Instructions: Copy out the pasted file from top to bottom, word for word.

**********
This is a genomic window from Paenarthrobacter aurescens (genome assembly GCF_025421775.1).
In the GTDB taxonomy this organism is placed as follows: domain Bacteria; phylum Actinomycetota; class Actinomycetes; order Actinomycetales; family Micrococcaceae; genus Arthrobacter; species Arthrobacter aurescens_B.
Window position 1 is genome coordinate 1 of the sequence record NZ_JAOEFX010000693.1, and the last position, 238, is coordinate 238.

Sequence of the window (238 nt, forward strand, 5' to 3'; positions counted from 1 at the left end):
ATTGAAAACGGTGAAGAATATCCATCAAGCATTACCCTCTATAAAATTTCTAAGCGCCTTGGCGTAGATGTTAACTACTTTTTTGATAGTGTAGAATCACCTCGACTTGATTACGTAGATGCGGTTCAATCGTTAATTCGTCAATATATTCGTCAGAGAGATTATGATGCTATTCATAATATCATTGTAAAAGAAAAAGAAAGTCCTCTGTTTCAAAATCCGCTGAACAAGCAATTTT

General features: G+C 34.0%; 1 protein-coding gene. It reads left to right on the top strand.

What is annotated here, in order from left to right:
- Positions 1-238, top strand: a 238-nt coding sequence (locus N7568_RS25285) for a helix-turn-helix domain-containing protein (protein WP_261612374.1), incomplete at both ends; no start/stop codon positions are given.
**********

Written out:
This is a genomic window from Paenarthrobacter aurescens (genome assembly GCF_025421775.1).
In the GTDB taxonomy this organism is placed as follows: domain Bacteria; phylum Actinomycetota; class Actinomycetes; order Actinomycetales; family Micrococcaceae; genus Arthrobacter; species Arthrobacter aurescens_B.
Window position 1 is genome coordinate 1 of the sequence record NZ_JAOEFX010000693.1, and the last position, 238, is coordinate 238.

Sequence of the window (238 nt, forward strand, 5' to 3'; positions counted from 1 at the left end):
ATTGAAAACGGTGAAGAATATCCATCAAGCATTACCCTCTATAAAATTTCTAAGCGCCTTGGCGTAGATGTTAACTACTTTTTTGATAGTGTAGAATCACCTCGACTTGATTACGTAGATGCGGTTCAATCGTTAATTCGTCAATATATTCGTCAGAGAGATTATGATGCTATTCATAATATCATTGTAAAAGAAAAAGAAAGTCCTCTGTTTCAAAATCCGCTGAACAAGCAATTTT

General features: G+C 34.0%; 1 protein-coding gene. It reads left to right on the top strand.

What is annotated here, in order from left to right:
- Positions 1-238, top strand: a 238-nt coding sequence (locus N7568_RS25285) for a helix-turn-helix domain-containing protein (protein WP_261612374.1), incomplete at both ends; no start/stop codon positions are given.